The team that sat at the historic bottom of the American League three years ago with an AL-record 119 losses has scratched, clawed, and pitched its way to the top. The AL Championship Series sweep of the A's, capped by Magglio Ordonez's walk-off homer in Saturday's 6-3 win in Game 4, sent the Tigers to the World Series for the first time since 1984.
Appropriately, they did it with a comeback -- from three runs down Saturday night, from worlds behind in 2003.
"We were going to have to finish this in dramatic fashion," Craig Monroe said.
The numbers in the longer comeback are astounding enough. Not only has no team ever rebounded from so many defeats in a season to reach the World Series within three years, only the 1969 New York Mets and 1914 Boston Braves recovered more quickly from a 100-loss season to reach the World Series. No team had ever gone from 12 straight losing seasons to the Fall Classic. Shorter term, the Tigers' rebound from a 71-91 season a year earlier to reach the World Series marks the lowest previous-season win total for a World Series team since the 1993 Phillies.
The statistics are so thick, they're almost overwhelming. The reaction of a capacity crowd at Comerica Park -- twirling towels, cheered and standing as if waiting to erupt in its second wild Saturday night celebration -- proved a city's wait can be measured just as much about quality as quantity. Detroit's wait ended 22 years to the day after Kirk Gibson's two home runs helped the Tigers finish off their 1984 World Series championship.
"When you play in the Major Leagues, you have a chance to get to the World Series," said Ordonez. "As long as you're on the team that has good players, a lot of talent, a good manager, good coaches, good organization, you know one time you're going to get this chance. Now is our chance."
|League Championship Series walk-off home runs (* series clinching game)|
|Magglio Ordonez, Tigers||Athletics||2006 ALCS |
|Jim Edmonds, Cardinals||Astros||2004 NLCS |
|Jeff Kent, Astros||Cardinals||2004 NLCS |
|David Ortiz, Red Sox||Yankees||2004 ALCS |
|Aaron Boone, Yankees||Red Sox||2003 ALCS |
|Alfonso Soriano, Yankees||Mariners||2001 ALCS |
|Bernie Williams, Yankees||Red Sox||1999 ALCS |
|Bernie Williams, Yankees||Orioles||1996 ALCS |
|Lenny Dykstra, Mets||Astros||1986 NLCS |
|Ozzie Smith, Cardinals||Dodgers||1985 NLCS |
|Steve Garvey, Padres||Cubs||1984 NLCS |
|John Lowenstein, Orioles||Angels||1979 ALCS |
|Chris Chambliss, Yankees||Royals||1976 ALCS |
|Bert Campaneris, A's||Orioles||1973 ALCS |
|Johnny Bench, Reds||Mets||1973 NLCS |
Jeremy Bonderman, who pitched the Tigers into the ALCS last Saturday with a Game 4 win over the Yankees to finish off the Division Series, had a 2-0 deficit and a hard-to-control slider by the time he walked off the mound in the first inning. Essentially using his fastball as his primary out pitch until the middle innings, the 23-year-old rebounded to scatter four hits for the rest of his outing, one of them a Jay Payton solo homer on a hanging slider for a 3-0 Oakland lead.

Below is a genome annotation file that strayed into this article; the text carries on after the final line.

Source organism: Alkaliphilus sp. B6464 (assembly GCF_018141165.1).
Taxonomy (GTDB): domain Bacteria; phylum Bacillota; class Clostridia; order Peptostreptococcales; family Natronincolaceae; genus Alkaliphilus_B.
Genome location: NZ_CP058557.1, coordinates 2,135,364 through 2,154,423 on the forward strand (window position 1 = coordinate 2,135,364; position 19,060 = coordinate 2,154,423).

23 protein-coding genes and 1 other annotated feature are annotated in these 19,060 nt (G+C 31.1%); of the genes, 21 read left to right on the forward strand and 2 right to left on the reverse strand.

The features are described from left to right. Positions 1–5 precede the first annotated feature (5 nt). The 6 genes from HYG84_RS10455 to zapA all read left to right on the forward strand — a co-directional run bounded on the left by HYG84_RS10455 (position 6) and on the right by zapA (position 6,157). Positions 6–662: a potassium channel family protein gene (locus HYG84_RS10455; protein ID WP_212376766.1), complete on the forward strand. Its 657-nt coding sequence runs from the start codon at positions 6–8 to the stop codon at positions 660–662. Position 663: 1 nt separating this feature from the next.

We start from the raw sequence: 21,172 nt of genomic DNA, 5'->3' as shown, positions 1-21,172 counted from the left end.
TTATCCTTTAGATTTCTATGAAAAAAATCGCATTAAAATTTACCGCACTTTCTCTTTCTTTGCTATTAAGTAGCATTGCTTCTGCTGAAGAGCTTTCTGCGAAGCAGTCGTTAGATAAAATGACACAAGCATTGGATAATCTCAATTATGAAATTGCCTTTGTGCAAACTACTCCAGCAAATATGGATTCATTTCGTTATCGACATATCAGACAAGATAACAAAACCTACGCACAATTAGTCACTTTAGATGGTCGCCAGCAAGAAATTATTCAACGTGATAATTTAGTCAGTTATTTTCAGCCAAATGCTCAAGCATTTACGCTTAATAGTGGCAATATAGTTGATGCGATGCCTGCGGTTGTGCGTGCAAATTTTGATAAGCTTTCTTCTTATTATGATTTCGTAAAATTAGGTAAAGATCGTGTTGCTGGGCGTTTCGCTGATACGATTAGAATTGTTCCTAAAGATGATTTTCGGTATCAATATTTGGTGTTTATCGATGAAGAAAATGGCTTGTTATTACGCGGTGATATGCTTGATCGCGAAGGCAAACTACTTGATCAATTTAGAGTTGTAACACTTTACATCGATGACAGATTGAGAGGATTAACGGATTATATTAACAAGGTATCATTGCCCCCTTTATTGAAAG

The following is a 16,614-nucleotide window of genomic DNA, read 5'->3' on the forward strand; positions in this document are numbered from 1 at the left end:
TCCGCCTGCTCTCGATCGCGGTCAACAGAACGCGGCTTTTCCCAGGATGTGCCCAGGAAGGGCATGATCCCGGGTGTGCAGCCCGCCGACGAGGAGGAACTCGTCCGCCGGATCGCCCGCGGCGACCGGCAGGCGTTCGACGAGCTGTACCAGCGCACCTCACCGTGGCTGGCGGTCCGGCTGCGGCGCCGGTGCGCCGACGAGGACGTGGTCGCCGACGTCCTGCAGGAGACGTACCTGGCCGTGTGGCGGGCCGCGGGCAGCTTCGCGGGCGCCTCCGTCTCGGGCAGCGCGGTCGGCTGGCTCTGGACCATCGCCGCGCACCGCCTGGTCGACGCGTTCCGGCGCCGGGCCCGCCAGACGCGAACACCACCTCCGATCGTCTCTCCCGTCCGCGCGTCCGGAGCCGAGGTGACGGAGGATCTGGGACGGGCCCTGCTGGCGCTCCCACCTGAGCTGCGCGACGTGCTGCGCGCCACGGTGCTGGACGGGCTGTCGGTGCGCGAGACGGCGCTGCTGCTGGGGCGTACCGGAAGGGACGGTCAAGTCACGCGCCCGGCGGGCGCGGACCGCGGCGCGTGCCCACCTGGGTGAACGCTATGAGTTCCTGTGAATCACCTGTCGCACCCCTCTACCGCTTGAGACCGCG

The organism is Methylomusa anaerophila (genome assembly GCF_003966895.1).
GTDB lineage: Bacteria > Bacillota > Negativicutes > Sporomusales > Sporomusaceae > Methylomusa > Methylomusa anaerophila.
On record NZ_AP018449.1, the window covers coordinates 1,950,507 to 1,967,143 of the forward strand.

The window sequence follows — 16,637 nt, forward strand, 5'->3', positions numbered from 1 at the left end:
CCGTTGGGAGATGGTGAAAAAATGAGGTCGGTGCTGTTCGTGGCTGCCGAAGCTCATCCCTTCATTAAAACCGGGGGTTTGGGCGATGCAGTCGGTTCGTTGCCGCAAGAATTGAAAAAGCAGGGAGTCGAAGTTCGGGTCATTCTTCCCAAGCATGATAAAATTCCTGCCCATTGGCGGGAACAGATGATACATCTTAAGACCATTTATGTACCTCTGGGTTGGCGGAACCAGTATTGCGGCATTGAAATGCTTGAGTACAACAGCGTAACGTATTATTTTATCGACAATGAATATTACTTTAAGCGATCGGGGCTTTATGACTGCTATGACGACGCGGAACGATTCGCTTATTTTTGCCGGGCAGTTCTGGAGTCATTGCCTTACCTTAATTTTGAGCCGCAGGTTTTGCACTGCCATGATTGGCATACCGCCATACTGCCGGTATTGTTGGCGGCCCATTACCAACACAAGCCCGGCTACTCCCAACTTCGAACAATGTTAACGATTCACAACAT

"I was able to get through that first inning and kind of get into a little rhythm," Bonderman said. "Any time you can keep your team close, you're going to give your guys an opportunity to come back. And these guys, they fight. They don't stop. That's why we're a good team, because no one ever gives in."
The Tigers trailed for five innings, more than they had in their previous six straight playoff wins combined following their opening loss in New York. But after back-to-back RBI doubles from Curtis Granderson and Craig Monroe in the fifth drew the Tigers within one against the previously-dominant Dan Haren, Ordonez pulled the first pitch in the sixth deep down the left-field line and just over the fence for a game-tying solo homer.
Once the Tigers tied it, the go-ahead run seemed inevitable. The A's put a potential go-ahead run on base in the top of seventh, but Jamie Walker fanned Mark Kotsay to end any hint of a threat. Once the Tigers loaded the bases with one out in the bottom of the inning, Kenny Rogers began throwing packs of Big League Chew into the crowd, an homage to the Gum Time rally theme that they made famous this summer.
It didn't quite work when Carlos Guillen grounded into an inning-ending double play, but they kept on doing it.
"I don't think they used the whole pack," Rogers said. "You've got to use the whole pack of gum in your mouth at one time. Can't be half, can't be a third. They make my old tail do it, so everyone else has got to do it. But it has a knack for working most of the time."
Two innings later, a case or two worth of gum and 22 years of hope were answered. So were a kid's birthday wishes.
Monroe and Placido Polanco extended the ninth inning with back-to-back singles ahead of Ordonez, who launched a 1-0 pitch fastball from Huston Street deep to left and watched it sail into the seats.
"My kid, it was his birthday today," Ordonez said. "And I told him I was going to hit a home run for him."
Magglio Jr. received two home runs for his 11th birthday Saturday. The Tigers received another step in their comeback. Even as they celebrated, however, they were thinking ahead.
"There's a lot of focus in here," Monroe said. "Yeah, we're excited. We've done something that a lot of people said we wouldn't. We're excited about that. But I think the guys are ready for the other series, the World Series, to give ourselves a chance to do something special."
Jason Beck is a reporter for MLB.com. This story was not subject to the approval of Major League Baseball or its clubs.